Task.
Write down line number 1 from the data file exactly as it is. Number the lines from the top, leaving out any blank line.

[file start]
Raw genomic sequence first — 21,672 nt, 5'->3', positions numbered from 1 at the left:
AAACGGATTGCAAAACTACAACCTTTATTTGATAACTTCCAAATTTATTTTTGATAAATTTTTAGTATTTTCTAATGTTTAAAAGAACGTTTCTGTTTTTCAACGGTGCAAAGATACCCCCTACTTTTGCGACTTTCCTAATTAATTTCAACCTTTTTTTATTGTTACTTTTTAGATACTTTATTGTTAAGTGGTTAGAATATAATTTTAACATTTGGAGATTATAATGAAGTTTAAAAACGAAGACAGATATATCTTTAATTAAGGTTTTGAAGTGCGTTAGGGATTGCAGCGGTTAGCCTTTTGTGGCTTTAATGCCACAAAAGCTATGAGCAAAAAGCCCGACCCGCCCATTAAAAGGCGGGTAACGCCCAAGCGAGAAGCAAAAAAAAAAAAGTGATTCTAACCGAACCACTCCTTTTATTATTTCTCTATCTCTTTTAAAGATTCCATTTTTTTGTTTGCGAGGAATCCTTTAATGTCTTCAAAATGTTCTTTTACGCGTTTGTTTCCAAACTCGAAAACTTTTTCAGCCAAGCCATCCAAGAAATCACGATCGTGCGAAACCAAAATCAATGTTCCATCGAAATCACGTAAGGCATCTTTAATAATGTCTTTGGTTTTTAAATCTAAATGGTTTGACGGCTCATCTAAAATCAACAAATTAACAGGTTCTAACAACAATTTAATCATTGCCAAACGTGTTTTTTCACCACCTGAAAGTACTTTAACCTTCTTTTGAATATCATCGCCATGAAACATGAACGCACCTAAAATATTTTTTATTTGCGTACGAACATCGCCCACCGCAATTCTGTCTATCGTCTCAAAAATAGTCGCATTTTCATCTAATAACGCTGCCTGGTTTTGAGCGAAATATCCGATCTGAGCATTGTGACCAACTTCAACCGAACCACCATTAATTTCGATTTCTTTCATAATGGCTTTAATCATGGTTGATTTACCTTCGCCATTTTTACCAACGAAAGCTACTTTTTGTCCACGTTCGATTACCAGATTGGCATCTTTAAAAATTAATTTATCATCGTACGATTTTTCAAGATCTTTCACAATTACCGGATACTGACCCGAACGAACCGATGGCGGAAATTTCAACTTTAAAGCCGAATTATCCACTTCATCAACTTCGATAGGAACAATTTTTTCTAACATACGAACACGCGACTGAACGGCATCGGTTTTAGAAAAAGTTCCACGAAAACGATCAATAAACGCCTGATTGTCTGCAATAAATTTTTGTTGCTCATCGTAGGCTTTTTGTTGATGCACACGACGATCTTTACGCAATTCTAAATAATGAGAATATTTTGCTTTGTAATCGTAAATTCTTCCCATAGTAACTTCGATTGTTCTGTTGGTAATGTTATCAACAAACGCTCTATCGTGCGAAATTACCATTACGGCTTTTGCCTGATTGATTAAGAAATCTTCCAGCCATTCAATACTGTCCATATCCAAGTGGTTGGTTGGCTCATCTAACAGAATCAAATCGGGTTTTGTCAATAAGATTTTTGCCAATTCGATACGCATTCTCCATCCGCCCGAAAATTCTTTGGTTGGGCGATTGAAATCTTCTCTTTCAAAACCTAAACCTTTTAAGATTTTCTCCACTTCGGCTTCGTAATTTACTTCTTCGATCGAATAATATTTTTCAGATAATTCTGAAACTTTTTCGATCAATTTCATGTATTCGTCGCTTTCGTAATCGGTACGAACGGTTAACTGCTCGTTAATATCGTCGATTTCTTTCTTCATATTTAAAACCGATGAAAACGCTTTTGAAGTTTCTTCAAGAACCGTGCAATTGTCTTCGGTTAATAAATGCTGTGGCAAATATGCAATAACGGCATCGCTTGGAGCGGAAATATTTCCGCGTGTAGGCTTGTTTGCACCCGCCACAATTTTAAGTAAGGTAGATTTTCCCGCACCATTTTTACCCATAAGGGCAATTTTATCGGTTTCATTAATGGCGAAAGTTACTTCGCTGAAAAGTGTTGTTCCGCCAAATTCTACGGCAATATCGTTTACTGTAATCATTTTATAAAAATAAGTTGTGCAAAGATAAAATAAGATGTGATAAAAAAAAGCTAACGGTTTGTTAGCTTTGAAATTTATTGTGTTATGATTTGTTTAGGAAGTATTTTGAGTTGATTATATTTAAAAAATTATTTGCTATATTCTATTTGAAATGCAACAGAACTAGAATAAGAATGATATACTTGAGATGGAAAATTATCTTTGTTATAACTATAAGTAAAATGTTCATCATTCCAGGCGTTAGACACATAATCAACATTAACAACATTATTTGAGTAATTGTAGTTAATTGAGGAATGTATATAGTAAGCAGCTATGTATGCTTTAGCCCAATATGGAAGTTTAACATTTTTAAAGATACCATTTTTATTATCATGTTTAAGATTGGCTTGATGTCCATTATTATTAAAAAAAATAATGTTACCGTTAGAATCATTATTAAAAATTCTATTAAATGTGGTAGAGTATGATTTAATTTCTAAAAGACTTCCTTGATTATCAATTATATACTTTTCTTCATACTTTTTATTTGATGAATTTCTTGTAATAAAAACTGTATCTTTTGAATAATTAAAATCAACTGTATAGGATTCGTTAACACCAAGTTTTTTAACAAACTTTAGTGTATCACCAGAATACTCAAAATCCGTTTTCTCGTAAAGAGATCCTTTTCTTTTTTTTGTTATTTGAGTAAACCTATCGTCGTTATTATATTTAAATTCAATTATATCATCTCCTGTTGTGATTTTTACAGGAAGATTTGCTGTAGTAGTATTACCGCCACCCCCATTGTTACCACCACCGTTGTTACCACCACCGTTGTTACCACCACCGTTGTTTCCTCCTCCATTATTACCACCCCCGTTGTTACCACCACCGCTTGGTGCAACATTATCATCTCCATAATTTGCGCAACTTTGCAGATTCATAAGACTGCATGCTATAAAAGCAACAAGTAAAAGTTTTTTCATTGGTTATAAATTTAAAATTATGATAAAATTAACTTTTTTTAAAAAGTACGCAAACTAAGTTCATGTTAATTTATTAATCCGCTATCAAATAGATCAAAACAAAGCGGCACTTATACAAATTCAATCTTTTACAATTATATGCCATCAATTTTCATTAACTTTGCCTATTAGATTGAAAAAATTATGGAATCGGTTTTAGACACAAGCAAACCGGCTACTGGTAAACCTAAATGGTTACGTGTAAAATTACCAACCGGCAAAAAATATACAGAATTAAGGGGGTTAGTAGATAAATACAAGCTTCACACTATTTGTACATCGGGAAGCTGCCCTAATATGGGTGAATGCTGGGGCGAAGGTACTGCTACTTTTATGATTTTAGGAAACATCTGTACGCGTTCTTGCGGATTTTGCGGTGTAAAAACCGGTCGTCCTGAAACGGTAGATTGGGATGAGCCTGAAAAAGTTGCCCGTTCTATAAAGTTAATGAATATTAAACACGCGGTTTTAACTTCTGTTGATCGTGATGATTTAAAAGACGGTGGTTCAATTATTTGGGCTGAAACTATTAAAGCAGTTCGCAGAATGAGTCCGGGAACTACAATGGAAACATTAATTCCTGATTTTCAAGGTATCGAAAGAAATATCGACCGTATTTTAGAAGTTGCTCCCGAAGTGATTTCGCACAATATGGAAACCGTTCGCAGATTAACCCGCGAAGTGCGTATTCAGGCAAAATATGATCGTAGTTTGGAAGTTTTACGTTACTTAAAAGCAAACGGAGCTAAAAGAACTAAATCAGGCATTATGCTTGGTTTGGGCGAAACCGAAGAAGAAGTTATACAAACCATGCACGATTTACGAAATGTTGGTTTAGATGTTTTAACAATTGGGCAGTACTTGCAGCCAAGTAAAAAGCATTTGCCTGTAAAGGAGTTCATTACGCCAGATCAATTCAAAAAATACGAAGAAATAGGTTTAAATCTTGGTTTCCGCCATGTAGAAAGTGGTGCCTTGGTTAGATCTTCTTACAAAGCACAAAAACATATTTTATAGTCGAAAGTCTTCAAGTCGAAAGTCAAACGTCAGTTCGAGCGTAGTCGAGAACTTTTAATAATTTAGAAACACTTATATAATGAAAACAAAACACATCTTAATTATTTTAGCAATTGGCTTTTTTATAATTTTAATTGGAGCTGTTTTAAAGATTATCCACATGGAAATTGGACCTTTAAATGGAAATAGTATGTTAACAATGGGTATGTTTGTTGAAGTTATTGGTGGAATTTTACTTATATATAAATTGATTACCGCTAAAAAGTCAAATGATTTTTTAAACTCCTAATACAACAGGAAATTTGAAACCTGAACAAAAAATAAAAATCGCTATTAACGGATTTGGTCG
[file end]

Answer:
Raw genomic sequence first — 21,672 nt, 5'->3', positions numbered from 1 at the left: